Saturday, July 19, 2014

Criminal Investigations & Methods to Achieve Justice

What is a Criminal Investigation?

A criminal investigation is an official effort to uncover information about a crime. There are generally three ways that a person can be brought to justice for committing a criminal act. First, and usually the least likely, the individual is driven by their conscience to immediately confess. Second, the perpetrator is caught in the act. Third, and most common, a criminal investigation identifies the guilty party to the crime, after which he or she may confess or be convicted by trial.

When a crime has been committed, investigators have two primary concerns: who committed the crime and what the motive was. The reason why a person breaks a law is called the motive. The motive isn't always known after identifying the perpetrator in a criminal investigation. Sometimes the motive is suspected or known and used to catch the criminal. This is often true with crimes such as kidnappings and murders. Notes or other forms of evidence are sometimes left behind at a crime scene that help reveal the culprit and why the crime was committed.

Methods to Achieve Justice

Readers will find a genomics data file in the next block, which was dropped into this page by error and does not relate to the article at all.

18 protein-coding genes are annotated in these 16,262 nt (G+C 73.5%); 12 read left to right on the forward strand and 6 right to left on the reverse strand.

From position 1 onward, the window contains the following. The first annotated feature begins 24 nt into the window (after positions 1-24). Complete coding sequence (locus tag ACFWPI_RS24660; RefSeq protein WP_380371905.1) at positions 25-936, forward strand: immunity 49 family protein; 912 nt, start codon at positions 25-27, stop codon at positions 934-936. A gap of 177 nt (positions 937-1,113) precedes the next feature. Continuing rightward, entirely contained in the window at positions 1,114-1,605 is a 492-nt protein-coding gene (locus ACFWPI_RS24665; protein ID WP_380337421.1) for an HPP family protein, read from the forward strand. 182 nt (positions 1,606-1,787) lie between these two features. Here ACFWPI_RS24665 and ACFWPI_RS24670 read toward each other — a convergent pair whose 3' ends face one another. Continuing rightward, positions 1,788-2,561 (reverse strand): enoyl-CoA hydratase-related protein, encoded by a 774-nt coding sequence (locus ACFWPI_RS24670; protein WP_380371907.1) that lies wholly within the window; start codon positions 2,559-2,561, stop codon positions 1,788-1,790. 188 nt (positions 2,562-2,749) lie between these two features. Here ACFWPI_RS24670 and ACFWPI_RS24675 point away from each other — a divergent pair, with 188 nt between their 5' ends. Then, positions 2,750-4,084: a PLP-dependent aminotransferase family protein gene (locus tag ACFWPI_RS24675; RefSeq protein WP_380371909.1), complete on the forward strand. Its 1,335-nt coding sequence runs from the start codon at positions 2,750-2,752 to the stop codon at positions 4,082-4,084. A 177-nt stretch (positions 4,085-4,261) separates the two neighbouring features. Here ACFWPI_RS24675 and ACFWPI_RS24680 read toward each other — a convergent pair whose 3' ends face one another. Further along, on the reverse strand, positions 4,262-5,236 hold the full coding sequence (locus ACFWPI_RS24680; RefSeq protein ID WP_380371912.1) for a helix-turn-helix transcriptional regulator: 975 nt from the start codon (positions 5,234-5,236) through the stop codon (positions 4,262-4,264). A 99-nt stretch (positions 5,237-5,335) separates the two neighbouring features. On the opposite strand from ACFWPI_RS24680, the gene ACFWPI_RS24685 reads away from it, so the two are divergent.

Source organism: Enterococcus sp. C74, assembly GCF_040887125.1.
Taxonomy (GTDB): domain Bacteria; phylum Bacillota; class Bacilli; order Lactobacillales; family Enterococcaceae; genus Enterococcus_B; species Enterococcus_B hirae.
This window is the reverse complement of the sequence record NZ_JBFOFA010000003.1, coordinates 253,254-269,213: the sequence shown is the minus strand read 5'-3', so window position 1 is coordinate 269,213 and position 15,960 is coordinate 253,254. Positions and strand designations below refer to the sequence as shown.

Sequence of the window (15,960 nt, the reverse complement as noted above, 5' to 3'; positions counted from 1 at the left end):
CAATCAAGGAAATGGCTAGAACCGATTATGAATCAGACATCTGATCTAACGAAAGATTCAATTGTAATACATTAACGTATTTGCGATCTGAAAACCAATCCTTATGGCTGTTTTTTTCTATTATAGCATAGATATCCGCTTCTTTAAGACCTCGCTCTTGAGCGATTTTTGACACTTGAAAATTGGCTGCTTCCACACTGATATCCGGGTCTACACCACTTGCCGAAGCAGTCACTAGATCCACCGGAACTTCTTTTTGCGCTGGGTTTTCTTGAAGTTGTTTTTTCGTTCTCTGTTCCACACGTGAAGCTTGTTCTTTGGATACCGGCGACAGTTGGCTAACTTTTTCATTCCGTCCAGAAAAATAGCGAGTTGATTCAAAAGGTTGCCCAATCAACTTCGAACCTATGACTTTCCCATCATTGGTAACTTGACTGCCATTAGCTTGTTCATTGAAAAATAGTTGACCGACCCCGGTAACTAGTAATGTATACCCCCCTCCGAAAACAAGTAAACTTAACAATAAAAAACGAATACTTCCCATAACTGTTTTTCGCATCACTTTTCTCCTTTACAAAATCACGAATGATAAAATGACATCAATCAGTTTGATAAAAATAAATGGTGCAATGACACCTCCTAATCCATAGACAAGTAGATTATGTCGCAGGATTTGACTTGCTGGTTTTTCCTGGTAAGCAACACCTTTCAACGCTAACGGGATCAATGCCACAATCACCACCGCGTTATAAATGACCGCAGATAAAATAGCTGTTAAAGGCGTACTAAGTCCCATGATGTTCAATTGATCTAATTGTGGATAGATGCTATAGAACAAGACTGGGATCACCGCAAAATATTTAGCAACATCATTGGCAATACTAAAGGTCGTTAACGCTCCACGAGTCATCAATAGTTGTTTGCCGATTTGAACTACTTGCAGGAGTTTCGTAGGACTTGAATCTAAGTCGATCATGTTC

Investigators may use a variety of methods to conduct a criminal investigation. They may use scientific techniques such as fingerprint and ballistics analysis, and even canines. A controversial method of investigation is the use of informants. Many people disagree with this practice because these individuals are generally criminals who are looking to get out of trouble or to reduce their punishments. It is therefore argued that they can be influenced to say or do whatever will please those investigating the case.

Some cases require investigation techniques that demand specialized knowledge or training that the investigators or colleagues may not have. This means that criminal investigators may have to employ others to help them. This is especially true with deoxyribonucleic acid (DNA) testing. Although this technique is common place in to d
ay's criminal investigations, it is often performed by third-parties.

A criminal investigation does not always yield results. Sometimes suspects are accused only for it to be determined later that they are not guilty. At other times, an extensive criminal investigation may not produce any suspects. This can mean that no one will be punished for the crime that was committed.

Brian Blackwell Investigations | Seattle, WA